Unfortunately there's no hope for her, as she refuses to see doctors and she's not dangerous (and she no longer has underage kids). I've heard of people like her realising they had been wrong when they've been given the right meds in against-the-will hospital care. Though the same people often stop taking the meds some weeks or months later, and "god" comes back, and the pills were a plan of the "enemy". Not to sound depressing, just that the prognosis of these illnesses is not the best if treatment instructions are not being followed and the person can't be talked back into taking their meds once they've gone too far... sad.png

 

(((hugs))) I can at least partly relate to you, I know it's awful to not be able to stop it. I hope something will come up that changes your mom's mind enough to try some treatments.

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Insofar as "Bipolar" is an adjective and not a noun, I would agree with her that there is no such thing as bipolar.  Bipolar disorder, on the other hand is a serious psychiatric disorder on Axis I of the multi-axial diagnostic system of the DSM, according to the most current scientific theory.  Among other symptoms of bipolar disorder, is a patients lack of self-awareness of their own pathology.  If she could appreciate her own disorder, the diagnosis wouldn't fit.  Likely there is no getting through to a Christian suffering from the disease and who would not be open to an outside intervention by people who believe the disease exists.  Perhaps she would have to change her mind about Christianity before she could experience effective treatment? 

 

I have a tendency to use colloquialisms over precise terms. I hear a lot of people saying "bipolar" as short form for "bipolar disorder."

 

She is able to agree she has the disorder when she's not in her high state. This is what sucks about it. I feel that there is no way to help her unless she stops believing in Christianity, but it is very unlikely she will quit believing.

 

 

My mom has severe psychotic symptoms, but she's always thought of them as messages or actual visits from Jesus/ufos/anything really, anything but a delusion. Still she's said to me many times that other people's religious visions are delusions and mental illness, but hers are the real deal. She also believes that public places actually are full of people who yell nasty things at her, and there's always some wacky explanation for why nobody else ever notices or remembers any of that. She's dead serious about it too.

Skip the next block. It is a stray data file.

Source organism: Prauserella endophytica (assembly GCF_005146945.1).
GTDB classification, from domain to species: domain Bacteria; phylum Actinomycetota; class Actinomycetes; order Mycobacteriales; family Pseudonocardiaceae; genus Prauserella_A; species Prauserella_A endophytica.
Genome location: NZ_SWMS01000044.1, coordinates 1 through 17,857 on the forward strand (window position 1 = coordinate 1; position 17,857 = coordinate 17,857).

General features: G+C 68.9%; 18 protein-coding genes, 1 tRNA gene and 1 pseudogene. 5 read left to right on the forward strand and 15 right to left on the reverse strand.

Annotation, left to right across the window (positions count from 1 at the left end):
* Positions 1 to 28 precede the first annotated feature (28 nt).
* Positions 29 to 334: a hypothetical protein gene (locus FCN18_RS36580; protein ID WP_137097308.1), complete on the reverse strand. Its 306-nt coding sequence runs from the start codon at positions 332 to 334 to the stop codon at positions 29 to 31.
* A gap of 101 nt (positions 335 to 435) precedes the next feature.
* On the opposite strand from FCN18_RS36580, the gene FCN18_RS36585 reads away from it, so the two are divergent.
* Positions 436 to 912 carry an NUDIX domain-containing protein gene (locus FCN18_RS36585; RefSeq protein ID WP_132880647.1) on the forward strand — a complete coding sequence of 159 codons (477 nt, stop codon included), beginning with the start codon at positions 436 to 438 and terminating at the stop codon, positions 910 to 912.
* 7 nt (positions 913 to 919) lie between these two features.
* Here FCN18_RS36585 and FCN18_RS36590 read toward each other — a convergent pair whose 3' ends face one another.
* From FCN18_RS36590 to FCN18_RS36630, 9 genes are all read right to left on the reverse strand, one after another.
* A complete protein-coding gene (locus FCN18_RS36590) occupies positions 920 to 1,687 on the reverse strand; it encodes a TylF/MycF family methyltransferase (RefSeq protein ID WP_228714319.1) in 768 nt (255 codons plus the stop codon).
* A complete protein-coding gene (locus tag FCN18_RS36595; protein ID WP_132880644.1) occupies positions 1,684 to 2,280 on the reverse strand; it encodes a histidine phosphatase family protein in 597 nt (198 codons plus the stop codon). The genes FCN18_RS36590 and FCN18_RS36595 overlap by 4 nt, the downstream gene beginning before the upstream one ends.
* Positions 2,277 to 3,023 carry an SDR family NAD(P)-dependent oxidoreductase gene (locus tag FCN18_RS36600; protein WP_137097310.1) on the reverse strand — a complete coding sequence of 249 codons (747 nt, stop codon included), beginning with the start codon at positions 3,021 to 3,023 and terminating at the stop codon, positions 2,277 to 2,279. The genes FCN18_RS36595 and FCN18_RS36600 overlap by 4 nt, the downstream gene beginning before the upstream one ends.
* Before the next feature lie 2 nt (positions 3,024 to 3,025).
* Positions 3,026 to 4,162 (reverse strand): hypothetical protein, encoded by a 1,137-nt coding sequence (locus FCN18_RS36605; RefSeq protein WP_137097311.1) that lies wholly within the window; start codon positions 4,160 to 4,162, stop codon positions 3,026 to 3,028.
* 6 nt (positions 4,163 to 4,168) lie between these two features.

This is very interesting. I find that many people will reject other people's claims of religious experiences as being just hallucinations or delusions. But when they themselves are experiencing it, they accept it.

 

I haven't heard of someone thinking that people are yelling at them in public before. Does she think they have something against her personally? Or does she think people are just rude?

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My mom has severe psychotic symptoms, but she's always thought of them as messages or actual visits from Jesus/ufos/anything really, anything but a delusion. Still she's said to me many times that other people's religious visions are delusions and mental illness, but hers are the real deal. She also believes that public places actually are full of people who yell nasty things at her, and there's always some wacky explanation for why nobody else ever notices or remembers any of that. She's dead serious about it too.

 

This is very interesting. I find that many people will reject other people's claims of religious experiences as being just hallucinations or delusions. But when they themselves are experiencing it, they accept it.

 

I haven't heard of someone thinking that people are yelling at them in public before. Does she think they have something against her personally? Or does she think people are just rude?

 

 

It is interesting, maybe a pretty extreme coping mechanism? "I'm not crazy, I'm special to God and this is my God-given gift working"

 

Hmmm... I think she does think they're out to get her, because somehow those people are shouting things that are about her life. It's kind of hard to exactly tell, though, because those hallucinations sure don't behave like any kind of persons I could relate to.